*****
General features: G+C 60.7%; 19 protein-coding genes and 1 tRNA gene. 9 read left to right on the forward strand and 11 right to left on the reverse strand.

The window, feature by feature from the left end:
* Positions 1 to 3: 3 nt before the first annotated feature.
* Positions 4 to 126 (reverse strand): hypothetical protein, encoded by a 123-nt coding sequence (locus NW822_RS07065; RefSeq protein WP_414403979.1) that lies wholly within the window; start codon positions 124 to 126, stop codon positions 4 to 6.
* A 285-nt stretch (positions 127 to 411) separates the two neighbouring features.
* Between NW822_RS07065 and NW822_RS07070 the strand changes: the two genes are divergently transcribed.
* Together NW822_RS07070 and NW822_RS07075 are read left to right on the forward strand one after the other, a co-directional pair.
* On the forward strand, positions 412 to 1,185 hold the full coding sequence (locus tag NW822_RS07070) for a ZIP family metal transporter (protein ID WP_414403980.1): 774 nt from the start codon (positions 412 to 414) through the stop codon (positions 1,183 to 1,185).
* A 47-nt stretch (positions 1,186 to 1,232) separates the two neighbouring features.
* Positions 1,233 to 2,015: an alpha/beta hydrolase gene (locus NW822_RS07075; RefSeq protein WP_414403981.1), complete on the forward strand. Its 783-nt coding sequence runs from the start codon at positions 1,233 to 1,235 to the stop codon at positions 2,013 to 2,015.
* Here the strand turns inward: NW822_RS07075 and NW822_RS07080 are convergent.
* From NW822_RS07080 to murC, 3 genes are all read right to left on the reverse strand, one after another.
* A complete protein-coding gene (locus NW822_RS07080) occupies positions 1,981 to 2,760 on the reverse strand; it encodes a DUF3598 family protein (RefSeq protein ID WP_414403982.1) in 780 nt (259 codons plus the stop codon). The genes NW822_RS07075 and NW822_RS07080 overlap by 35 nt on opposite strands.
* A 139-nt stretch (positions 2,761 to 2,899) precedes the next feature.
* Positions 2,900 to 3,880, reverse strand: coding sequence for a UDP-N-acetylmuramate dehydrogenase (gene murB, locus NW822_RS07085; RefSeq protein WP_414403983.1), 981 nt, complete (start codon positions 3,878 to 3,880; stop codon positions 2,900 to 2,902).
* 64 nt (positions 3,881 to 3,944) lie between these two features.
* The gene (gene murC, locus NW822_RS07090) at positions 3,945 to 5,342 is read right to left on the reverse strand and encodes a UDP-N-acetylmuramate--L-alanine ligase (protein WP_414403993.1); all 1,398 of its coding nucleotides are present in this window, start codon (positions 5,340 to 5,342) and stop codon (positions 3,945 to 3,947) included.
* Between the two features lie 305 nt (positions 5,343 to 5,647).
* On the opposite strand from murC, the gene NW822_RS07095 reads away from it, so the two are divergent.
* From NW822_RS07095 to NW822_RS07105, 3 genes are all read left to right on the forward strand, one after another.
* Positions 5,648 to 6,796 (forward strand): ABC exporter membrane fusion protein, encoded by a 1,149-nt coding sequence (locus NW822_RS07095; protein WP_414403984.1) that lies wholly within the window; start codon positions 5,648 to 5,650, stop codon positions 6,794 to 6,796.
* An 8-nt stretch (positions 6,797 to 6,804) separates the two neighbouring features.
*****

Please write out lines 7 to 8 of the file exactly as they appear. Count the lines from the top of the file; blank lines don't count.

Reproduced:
* Together NW822_RS07070 and NW822_RS07075 are read left to right on the forward strand one after the other, a co-directional pair.
* On the forward strand, positions 412 to 1,185 hold the full coding sequence (locus tag NW822_RS07070) for a ZIP family metal transporter (protein ID WP_414403980.1): 774 nt from the start codon (positions 412 to 414) through the stop codon (positions 1,183 to 1,185).